Source: Reuters/Vostock Photo
But they will be fundamentally wrong. Certainly, the last two decades since 1990 – a milestone year that ushered in an era of global political changes – have brought much disappointment to those who, at that time already, saw the American-Russian standoff around the globe as a stupid and incredibly expensive folly. Indeed, over this period Moscow and Washington have occasionally slipped back into playing a game of tug-of-war, in one country or another. But on the whole, this game has lost much of its appeal and importance, bringing satisfaction only to those who got used to such entertainment.
Obama and Medvedev don’t have to carve India up. The only area where we can see Russia and America truly locking horns is not even arms supplies as such but India’s tender to buy modern fighter jets. But is such competition bad for India, the United States or Russia? May the strongest win. May India get the best fighters that meet its requirements.
Another potential bone of contention is India’s nuclear power industry. Yet, at a closer look it appears that Russia and the United States are not contesting the same sites for power plant construction. Following the completion of two 1,000 MW reactors in Kudankulam – which could have been built faster, frankly speaking, – Russia will launch several new nuclear power projects, according to the “one thing at a time” principle. The Americans won’t get their hands on these projects if the Russians act promptly and well. Accordingly, American sites will remain for the Americans, provided they do their job properly. All in all, there is enough work for everyone.
Are there any other potential sources for Russia and America to battle it out over in India? The answer is no, actually, if we speak of the economy in general. We should not forget that Russian-Indian trade in 2010 is unlikely to reach the previously set target of $10 billion. This means that not just the United States, but also China and many other countries are ahead of Russia on Indian markets. India, too, faces problems on the Russian market: while its pharmaceutical products are in demand, along with some food products, there is little enthusiasm for anything else produced in India.
The thing is that what Russia and India can export does not ensure their success on each other’s consumer markets: such are their economic structures. Meanwhile, decade-long efforts to find key areas of Russian-Indian cooperation boil down to one word: technology. Little by little, some progress has been made in joint technological projects; this is where the potential lies. As it seems, President Medvedev’s visit to India could have to do with Bangalore and what it symbolises. And yet, this does not mean that Bangalore or any other information technology centres will turn their back on Washington after Medvedev’s visit.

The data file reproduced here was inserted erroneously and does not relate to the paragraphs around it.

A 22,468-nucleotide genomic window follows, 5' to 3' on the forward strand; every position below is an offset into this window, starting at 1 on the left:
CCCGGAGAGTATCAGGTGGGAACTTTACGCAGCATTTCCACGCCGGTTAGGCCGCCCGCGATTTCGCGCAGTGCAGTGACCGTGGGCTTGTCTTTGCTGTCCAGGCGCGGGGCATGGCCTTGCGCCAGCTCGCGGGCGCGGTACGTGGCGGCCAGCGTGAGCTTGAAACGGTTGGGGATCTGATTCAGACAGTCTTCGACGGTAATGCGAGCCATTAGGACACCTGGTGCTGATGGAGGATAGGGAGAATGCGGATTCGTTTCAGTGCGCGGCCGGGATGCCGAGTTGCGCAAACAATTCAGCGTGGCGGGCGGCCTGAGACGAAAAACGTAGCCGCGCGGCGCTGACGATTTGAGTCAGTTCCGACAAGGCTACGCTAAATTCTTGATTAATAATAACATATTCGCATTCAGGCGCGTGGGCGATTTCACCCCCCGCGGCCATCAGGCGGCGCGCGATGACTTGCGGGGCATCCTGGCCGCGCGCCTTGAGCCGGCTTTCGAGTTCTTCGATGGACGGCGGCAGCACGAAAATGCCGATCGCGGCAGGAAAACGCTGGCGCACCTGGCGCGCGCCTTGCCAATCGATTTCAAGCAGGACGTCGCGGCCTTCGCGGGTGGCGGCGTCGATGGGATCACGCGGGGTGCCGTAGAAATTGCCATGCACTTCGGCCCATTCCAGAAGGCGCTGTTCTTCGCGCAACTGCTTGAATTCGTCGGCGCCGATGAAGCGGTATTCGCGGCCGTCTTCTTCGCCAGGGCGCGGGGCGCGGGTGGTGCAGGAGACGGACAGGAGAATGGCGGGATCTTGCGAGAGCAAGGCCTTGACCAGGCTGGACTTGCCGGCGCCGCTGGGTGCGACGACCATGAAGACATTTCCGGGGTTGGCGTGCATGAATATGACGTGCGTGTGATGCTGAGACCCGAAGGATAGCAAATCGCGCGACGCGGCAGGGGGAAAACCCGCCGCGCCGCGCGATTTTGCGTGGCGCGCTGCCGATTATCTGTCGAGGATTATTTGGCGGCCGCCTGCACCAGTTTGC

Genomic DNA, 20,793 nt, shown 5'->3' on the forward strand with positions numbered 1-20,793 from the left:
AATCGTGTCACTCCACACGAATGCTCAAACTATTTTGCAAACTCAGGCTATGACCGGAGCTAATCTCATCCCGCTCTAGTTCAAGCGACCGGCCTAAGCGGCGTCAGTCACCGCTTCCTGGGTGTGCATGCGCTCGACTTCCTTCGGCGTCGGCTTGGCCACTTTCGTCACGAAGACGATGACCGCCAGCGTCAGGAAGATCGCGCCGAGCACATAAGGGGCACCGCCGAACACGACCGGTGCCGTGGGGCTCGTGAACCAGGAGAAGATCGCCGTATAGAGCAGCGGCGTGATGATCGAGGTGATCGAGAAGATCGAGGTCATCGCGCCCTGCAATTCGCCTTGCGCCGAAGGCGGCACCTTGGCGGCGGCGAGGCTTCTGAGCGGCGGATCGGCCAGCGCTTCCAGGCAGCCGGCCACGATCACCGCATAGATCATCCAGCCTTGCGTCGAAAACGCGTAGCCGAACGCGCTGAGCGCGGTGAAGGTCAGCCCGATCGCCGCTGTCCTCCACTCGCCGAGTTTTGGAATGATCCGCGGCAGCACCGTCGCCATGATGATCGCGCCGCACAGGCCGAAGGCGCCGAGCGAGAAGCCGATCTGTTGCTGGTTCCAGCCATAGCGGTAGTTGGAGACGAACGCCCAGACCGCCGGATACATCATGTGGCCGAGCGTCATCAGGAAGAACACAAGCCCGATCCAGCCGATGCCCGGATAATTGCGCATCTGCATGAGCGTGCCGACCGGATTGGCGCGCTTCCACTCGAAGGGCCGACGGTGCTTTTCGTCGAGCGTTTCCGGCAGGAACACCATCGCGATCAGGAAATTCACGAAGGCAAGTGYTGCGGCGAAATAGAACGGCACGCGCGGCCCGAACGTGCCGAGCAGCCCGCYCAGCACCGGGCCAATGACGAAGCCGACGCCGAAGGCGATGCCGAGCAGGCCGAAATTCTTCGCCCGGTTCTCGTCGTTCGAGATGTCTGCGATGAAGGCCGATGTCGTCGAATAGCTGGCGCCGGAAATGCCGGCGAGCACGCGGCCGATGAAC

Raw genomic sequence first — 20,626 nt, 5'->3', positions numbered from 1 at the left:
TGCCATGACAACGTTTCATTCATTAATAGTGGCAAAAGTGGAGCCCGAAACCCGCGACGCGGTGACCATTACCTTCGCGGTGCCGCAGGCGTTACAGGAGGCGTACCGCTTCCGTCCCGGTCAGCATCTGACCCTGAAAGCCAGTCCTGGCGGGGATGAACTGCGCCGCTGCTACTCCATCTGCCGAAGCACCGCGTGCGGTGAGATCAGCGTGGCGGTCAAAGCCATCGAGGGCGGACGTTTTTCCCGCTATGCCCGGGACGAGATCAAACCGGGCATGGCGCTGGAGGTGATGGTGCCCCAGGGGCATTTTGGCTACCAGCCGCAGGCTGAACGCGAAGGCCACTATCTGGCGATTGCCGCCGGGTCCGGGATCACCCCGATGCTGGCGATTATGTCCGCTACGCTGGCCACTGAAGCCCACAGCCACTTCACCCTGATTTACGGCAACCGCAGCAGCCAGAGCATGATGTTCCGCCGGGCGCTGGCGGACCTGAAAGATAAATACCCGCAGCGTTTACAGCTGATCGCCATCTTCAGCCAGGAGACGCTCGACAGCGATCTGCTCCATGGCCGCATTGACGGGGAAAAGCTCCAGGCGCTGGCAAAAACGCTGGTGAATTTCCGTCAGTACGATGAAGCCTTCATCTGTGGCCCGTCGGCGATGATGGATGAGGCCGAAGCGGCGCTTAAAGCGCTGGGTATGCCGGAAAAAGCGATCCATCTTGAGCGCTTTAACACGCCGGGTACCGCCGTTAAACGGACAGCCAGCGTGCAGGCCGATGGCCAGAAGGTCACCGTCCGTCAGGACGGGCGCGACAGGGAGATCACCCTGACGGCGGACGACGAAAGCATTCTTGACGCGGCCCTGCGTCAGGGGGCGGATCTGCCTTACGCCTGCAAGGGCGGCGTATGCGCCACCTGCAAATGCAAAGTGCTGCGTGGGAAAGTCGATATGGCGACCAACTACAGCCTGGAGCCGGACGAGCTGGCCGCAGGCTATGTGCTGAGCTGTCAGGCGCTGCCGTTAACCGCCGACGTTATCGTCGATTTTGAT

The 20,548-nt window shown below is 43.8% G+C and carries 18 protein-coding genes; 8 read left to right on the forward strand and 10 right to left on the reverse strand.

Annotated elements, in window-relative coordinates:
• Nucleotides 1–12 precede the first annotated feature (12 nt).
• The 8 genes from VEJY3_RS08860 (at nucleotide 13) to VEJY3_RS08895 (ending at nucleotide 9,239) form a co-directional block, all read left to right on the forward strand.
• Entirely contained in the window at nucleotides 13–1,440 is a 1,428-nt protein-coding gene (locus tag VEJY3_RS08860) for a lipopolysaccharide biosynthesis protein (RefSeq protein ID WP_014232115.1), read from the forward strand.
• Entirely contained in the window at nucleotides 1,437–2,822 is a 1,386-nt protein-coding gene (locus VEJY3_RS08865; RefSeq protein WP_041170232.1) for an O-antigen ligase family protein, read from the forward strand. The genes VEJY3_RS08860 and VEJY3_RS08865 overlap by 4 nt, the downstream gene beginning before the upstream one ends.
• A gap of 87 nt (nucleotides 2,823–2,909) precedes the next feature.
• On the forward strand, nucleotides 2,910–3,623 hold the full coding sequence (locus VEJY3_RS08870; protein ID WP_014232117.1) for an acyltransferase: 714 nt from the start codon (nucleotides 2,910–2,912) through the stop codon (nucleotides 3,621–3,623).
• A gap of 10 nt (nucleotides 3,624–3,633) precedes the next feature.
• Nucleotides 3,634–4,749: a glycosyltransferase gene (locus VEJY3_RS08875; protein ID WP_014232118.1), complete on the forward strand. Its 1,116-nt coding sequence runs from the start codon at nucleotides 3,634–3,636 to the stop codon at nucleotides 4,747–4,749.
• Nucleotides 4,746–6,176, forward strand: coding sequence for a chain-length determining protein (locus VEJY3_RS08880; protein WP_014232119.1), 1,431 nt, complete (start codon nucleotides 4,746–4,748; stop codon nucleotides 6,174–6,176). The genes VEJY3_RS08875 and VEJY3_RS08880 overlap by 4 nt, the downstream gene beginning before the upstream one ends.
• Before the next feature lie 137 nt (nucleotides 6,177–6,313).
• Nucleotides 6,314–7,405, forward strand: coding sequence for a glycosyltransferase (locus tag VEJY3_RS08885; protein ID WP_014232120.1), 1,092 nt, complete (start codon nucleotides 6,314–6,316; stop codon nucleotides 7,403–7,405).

So, where else in India can Russia and America cross swords? How about with exporting their films and literature? For all my love for Russian art, making any comparison here is pointless. In theory, Russia’s films and literature might compete not just with America, but even, perhaps someday, with European countries, for which I have greater respect.
Going back to global politics, I would like to express hope that pushing the reset button on Russian-US relations will extend beyond the already signed agreements on strategic arms. We can expect an increase in cooperation between Russia and NATO: the results of the forthcoming Lisbon summit could be worth noticing, and Dmitry Medvedev is scheduled to be in attendance. Russia and the West could cooperate in many areas, including missile defense and combating drug trafficking in many places, including Afghanistan; there are many other potential areas for cooperation.
In fact, if anything can strain relations between Moscow and Washington, it is if Obama tries to pit India and China against each other. According to Washington, this is none of Russia’s immediate concern, but still, it would create significant problems for Moscow. And yet, the context here is completely different from that during the Cold War, when the United States and the Soviet Union clashed anywhere under the sun, including in Mozambique, Vietnam or Grenada…
Old habits die hard. The bipolar world suited many politicians, who exploited the antagonism between the United States and the Soviet Union for their own ends. There are politicians like this in Europe, Africa and Latin America. Many media observers believe so, too. But I think Indians are too smart to behave in the 21st century as if we were still in the 20th century.
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